Madden 20 Review
By Thomas Willoughby
EA have gotten annual releases down to a science, at this point. Be it FIFA, or Madden, or whatever, their approach is always the same. Take the base game from the previous year, add or tweak certain aspects of the gameplay, et voila. You’ve got the next game in your series. Doing just enough to dispel the notion that you’re “just releasing the same game with squad updates” (unless it’s FIFA on Switch).
With Madden 20, EA’s Tiburon studio has looked at this tried and tested approach, and decided to do a bit more. While Madden 20 isn’t a full scale revolution of the series, it’s certainly just a bit more than an incremental evolution, and adds enough to make this seasons edition more than worthwhile.
Let’s start with the biggest new addition to the series: X-Factor Superstar Abilities. At launch, 50 players have been bestowed with abilities called “X-Factor Abilities”, which essentially turn the best players in the league into the best players in the league. While a players overall rating is important, a players in-match potential ability trumps that.
For example, Aaron Donald is regarded as the best player in the league. In Madden 19, Donald was absolutely a wrecking machine…but he was still just a defensive lineman. In Madden 20, however, Donald can be a true game breaker.
Getting players in “the zone” is key to winning games on Madden 20, and these 50 players all have “zone” abilities that can destroy your opponents gameplan. Get two sacks with Donald, and he unlocks the “Fearmonger” ability, which applies pressure on the quarterback even when engaged with a blocker, leading to a higher chance of inaccurate passes being thrown.
Players can be knocked out of the zone, of course. If you pick up 30 offensive yards, Donald goes back to being regular old Donald. But it’s these abilities, turning players into almost superhuman versions of themselves, that makes Madden 20 the most fun it’s felt in a while. Tossing up passes with Aaron “Gambler” Rodgers (can’t be intercepted by AI defenders to Julio “Double Me” Jones (catches every ball when in single coverage) is a thrill. It’s the best of Madden distilled into its purest form.
X-Factor status isn’t limited to these 50, however. Should you choose to start a Franchise save, players can develop and learn these abilities as they hit certain milestones and targets. Should they miss said targets, they can lose their abilities. It’s a give and take rarely seen in Madden, and it’s certainly welcome in improving the Franchise mode experience.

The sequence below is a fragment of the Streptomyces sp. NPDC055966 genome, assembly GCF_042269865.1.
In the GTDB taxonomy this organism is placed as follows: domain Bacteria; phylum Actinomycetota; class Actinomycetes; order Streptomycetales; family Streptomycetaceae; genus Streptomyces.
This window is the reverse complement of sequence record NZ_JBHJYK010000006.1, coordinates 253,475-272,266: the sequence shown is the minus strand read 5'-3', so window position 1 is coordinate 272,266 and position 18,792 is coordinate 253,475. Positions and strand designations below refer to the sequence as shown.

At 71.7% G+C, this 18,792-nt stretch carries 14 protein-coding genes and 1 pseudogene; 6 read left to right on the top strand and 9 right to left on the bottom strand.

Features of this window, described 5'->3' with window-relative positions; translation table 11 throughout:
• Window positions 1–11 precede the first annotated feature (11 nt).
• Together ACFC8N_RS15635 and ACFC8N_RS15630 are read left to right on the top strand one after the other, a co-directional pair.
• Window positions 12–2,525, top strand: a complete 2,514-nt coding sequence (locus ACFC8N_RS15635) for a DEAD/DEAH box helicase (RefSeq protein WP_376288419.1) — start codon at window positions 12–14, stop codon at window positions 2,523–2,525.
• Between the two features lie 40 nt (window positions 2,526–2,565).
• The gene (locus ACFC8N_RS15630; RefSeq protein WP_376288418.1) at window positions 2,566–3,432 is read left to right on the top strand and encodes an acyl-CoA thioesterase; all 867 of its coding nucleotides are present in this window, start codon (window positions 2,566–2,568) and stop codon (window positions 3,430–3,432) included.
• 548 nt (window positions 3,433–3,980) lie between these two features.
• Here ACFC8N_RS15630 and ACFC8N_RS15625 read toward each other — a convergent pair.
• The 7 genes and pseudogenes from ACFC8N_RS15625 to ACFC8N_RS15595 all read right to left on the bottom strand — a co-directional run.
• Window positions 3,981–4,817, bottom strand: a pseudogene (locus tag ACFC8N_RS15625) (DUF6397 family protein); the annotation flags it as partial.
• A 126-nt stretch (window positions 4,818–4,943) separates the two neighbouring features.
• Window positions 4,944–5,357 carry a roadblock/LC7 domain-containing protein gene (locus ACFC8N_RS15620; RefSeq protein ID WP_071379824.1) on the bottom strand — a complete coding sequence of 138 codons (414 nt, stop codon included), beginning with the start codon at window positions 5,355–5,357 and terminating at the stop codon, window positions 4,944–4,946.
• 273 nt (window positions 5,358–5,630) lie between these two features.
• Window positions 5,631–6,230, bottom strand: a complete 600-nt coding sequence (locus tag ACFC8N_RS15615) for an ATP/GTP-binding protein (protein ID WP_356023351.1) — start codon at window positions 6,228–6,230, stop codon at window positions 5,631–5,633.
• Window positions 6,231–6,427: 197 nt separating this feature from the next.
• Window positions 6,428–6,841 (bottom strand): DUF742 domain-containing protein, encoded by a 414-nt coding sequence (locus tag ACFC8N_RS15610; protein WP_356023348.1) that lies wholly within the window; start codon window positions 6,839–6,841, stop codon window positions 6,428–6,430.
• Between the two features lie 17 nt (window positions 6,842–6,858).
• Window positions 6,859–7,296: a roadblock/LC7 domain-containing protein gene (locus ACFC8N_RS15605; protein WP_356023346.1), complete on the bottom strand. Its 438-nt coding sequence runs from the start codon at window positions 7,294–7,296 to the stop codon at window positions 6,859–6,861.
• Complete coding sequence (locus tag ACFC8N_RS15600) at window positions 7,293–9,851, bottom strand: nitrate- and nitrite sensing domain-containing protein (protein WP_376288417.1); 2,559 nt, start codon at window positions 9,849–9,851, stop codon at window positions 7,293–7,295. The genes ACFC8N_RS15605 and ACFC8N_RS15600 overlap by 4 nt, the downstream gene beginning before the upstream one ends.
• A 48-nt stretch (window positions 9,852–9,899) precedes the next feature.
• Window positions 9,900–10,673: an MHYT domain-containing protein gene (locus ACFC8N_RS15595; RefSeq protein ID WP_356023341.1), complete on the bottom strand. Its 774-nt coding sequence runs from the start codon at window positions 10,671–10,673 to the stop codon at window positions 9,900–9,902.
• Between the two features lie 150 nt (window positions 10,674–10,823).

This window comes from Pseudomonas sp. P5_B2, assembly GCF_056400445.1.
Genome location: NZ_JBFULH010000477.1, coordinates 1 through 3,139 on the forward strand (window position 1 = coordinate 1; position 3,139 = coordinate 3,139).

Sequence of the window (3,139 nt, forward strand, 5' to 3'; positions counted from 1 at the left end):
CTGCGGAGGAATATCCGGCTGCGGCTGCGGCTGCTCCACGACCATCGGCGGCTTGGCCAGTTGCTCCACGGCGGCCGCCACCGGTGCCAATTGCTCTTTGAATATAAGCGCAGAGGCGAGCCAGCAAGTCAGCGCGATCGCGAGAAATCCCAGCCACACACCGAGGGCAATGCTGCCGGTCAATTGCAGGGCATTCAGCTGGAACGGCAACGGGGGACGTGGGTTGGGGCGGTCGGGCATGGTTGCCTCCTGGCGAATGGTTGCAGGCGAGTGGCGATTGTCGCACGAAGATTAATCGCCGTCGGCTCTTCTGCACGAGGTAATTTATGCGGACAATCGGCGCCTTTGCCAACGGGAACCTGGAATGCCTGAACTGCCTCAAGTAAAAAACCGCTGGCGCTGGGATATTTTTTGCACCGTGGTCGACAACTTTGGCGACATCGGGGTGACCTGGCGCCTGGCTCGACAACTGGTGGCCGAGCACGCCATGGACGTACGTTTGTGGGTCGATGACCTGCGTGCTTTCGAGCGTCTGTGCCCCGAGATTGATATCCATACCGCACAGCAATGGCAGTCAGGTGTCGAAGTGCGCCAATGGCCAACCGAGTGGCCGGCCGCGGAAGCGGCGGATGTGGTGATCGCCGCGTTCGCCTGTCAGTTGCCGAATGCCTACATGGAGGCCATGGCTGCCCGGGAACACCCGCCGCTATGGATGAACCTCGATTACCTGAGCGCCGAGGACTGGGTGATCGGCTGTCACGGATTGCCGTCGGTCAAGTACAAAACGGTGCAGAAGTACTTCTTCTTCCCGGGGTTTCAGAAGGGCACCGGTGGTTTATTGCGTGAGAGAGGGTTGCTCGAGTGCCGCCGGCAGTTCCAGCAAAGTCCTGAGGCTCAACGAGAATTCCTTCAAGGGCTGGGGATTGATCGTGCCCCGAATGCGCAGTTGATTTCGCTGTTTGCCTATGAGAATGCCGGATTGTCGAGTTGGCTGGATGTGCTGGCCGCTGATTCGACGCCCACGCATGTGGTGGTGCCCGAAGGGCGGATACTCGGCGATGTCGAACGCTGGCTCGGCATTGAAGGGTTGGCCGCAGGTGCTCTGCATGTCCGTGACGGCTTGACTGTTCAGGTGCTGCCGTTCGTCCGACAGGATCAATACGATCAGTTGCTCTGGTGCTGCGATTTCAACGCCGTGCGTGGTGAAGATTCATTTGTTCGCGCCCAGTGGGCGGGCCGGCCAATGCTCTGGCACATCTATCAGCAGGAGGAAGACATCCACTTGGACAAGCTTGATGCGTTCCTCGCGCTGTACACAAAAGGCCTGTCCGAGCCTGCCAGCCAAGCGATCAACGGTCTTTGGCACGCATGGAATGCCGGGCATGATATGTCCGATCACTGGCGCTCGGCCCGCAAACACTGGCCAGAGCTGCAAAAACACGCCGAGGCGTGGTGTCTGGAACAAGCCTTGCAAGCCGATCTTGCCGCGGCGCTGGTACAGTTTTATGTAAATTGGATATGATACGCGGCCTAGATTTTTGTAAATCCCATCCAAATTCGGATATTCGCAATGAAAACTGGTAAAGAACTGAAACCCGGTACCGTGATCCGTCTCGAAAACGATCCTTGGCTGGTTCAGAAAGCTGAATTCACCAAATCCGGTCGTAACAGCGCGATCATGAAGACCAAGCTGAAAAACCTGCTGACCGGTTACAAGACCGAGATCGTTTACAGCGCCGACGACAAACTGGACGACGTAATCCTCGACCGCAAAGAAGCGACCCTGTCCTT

The next big addition to the series is a mode called “Face of the Franchise”. In Maddens 18 and 19, solo players have been able to take control of “Devin Wade”, in a strangely compelling story mode called “Longshot”. Well, Longshot has been cast away in favour of something a little more personal.
“Face of the Franchise” sees you create your own quarterback. You get full control over how they look, sound, and their in-game animations. From there, you choose to join one of several real life College teams, and pick up as their starting quarterback in the 2019 play-offs. Based on your performances in the playoffs, subsequent combine, and team interviews, you’re then drafted by a team, and you go into a career mode as your quarterback.
What’s most compelling about this mode is the sheer range of outcomes you can have. While I was selected 23rd overall by the Dolphins, I know people who have been taken 6th by the Broncos, and others who have been released prior to the season after being selected in the fourth round. While that may be harsh, it adds stakes to a mode that, otherwise, didn’t really have any.
Disappointingly, however, is just how quickly the story-type elements run out. From the moment your College career ends and your actual career begins, you’re constantly messaged by your coach, opposition players, and characters met through the college section of the game. Once your rookie season is over, however, it becomes something resembling a straight career mode. I understand the team behind the mode are planning on releasing updates to reflect real life throughout the season, but, as of right now, it just feels somewhat half-baked.
Re-joining the fray in Madden 20 is EA’s ever popular “Ultimate Team” mode. I’m not going to go into too much detail here, simply because I outright refuse to give it much of my time. Yes, you can conceivably build a competitive team here if you put in enough time. Or you can spend real money on a game you’ve already spent real money on, on the off chance you snag a good player through the luck of the draw.
EA make billions of dollars a year though their Madden and FIFA ultimate team modes, and a lot of that comes from preying on children, recovering gambling addicts, and those with compulsive personalities. As much as they try to defend it, Ultimate Team is gambling in all but name, and has no place in a game rated 7+.
Yeah, I’d say so. Realistically, if you’re reading this site, the likelihood is you’ve either already bought it, or have made your mind up already. But Madden 20 does enough to justify a purchase over sticking with 19, for sure.
It certainly bodes well for the future. The groundwork has been laid out here to suggest Madden 21 and beyond will continue to grow its roster of “X-Factor Superstars”. Of course, it remains to be seen whether EA will make good on their promise of consistently updating their Scenario Engine. Regardless, Madden 20 is a worthwhile entry into the series, and one most NFL fans will get along with just fine.